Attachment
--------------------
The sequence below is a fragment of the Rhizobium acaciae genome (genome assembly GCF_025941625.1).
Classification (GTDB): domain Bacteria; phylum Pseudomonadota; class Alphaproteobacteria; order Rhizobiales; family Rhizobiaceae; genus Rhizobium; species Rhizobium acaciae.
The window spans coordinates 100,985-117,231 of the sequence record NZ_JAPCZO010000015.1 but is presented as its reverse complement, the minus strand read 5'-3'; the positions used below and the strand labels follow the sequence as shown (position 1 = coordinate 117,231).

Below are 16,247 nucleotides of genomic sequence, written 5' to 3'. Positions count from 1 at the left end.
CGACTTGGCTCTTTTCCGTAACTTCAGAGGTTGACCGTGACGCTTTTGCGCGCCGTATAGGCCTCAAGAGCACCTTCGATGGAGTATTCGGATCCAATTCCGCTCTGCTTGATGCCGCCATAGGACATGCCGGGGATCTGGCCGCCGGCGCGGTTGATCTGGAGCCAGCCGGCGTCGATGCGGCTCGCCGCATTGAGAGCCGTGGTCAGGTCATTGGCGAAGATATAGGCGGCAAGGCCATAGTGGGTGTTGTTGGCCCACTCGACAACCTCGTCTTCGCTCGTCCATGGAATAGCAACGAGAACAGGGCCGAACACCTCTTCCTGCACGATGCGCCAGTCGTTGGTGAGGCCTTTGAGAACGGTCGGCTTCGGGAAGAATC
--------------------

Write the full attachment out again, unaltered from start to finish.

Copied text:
The sequence below is a fragment of the Rhizobium acaciae genome (genome assembly GCF_025941625.1).
Classification (GTDB): domain Bacteria; phylum Pseudomonadota; class Alphaproteobacteria; order Rhizobiales; family Rhizobiaceae; genus Rhizobium; species Rhizobium acaciae.
The window spans coordinates 100,985-117,231 of the sequence record NZ_JAPCZO010000015.1 but is presented as its reverse complement, the minus strand read 5'-3'; the positions used below and the strand labels follow the sequence as shown (position 1 = coordinate 117,231).

Below are 16,247 nucleotides of genomic sequence, written 5' to 3'. Positions count from 1 at the left end.
CGACTTGGCTCTTTTCCGTAACTTCAGAGGTTGACCGTGACGCTTTTGCGCGCCGTATAGGCCTCAAGAGCACCTTCGATGGAGTATTCGGATCCAATTCCGCTCTGCTTGATGCCGCCATAGGACATGCCGGGGATCTGGCCGCCGGCGCGGTTGATCTGGAGCCAGCCGGCGTCGATGCGGCTCGCCGCATTGAGAGCCGTGGTCAGGTCATTGGCGAAGATATAGGCGGCAAGGCCATAGTGGGTGTTGTTGGCCCACTCGACAACCTCGTCTTCGCTCGTCCATGGAATAGCAACGAGAACAGGGCCGAACACCTCTTCCTGCACGATGCGCCAGTCGTTGGTGAGGCCTTTGAGAACGGTCGGCTTCGGGAAGAATC